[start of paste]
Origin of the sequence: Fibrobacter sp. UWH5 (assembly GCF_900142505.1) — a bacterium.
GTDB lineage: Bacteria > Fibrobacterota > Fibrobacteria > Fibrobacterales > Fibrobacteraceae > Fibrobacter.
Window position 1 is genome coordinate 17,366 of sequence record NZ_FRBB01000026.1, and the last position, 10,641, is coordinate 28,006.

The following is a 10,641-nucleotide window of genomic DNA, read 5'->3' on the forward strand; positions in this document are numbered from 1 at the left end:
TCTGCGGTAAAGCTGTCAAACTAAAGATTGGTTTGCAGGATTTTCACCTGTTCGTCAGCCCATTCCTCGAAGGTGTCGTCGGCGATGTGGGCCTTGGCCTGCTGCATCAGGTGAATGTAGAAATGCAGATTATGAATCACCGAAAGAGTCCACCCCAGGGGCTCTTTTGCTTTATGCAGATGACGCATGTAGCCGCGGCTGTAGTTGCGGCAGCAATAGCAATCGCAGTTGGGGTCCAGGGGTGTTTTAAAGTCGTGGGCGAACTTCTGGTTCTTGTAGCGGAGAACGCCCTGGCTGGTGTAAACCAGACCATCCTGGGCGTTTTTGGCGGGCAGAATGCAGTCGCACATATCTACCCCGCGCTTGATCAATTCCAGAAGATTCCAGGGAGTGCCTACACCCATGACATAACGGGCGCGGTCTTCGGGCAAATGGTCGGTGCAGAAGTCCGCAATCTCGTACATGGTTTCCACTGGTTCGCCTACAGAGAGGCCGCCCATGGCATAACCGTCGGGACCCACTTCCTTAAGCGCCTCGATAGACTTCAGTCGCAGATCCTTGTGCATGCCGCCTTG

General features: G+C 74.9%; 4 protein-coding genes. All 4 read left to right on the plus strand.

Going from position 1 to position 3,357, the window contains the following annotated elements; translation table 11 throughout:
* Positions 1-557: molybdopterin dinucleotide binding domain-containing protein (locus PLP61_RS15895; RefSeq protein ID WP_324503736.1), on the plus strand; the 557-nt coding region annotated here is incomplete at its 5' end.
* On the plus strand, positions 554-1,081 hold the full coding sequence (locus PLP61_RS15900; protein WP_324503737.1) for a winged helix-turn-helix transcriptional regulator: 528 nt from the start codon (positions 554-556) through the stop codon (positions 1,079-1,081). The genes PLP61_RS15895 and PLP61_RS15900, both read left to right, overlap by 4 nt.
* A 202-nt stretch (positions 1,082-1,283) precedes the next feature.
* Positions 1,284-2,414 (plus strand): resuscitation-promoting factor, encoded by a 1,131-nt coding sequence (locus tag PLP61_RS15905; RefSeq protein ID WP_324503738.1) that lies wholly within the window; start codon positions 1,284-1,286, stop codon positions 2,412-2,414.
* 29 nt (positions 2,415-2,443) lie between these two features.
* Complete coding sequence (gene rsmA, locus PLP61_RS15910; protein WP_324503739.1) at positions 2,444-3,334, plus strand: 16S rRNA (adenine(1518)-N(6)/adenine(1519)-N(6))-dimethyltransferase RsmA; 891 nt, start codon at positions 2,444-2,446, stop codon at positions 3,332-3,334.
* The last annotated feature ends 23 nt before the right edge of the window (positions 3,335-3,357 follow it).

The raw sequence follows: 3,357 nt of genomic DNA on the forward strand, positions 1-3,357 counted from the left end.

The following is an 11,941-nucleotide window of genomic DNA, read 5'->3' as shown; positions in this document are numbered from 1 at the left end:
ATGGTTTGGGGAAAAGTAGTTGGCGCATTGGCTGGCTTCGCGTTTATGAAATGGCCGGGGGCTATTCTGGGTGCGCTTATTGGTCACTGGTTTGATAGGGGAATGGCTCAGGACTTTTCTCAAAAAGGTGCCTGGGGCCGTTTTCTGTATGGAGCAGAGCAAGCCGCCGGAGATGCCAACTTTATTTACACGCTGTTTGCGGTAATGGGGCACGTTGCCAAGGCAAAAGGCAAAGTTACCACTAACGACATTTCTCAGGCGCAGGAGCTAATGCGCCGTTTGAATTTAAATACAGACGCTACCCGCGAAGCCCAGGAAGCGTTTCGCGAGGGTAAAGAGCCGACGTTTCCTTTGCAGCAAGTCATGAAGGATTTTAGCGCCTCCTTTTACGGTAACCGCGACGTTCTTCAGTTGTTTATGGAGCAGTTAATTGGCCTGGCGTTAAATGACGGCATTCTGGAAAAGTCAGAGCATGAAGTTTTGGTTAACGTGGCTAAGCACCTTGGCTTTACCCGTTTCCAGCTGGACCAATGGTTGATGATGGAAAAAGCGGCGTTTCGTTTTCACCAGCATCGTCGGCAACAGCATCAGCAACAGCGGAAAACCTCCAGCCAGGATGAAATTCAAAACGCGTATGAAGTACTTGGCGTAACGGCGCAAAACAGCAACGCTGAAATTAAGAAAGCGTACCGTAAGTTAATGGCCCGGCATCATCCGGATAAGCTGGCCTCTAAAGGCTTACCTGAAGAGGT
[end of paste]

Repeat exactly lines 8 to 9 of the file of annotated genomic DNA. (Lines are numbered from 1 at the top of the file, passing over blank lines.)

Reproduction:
* Positions 1-557: molybdopterin dinucleotide binding domain-containing protein (locus PLP61_RS15895; RefSeq protein ID WP_324503736.1), on the plus strand; the 557-nt coding region annotated here is incomplete at its 5' end.
* On the plus strand, positions 554-1,081 hold the full coding sequence (locus PLP61_RS15900; protein WP_324503737.1) for a winged helix-turn-helix transcriptional regulator: 528 nt from the start codon (positions 554-556) through the stop codon (positions 1,079-1,081). The genes PLP61_RS15895 and PLP61_RS15900, both read left to right, overlap by 4 nt.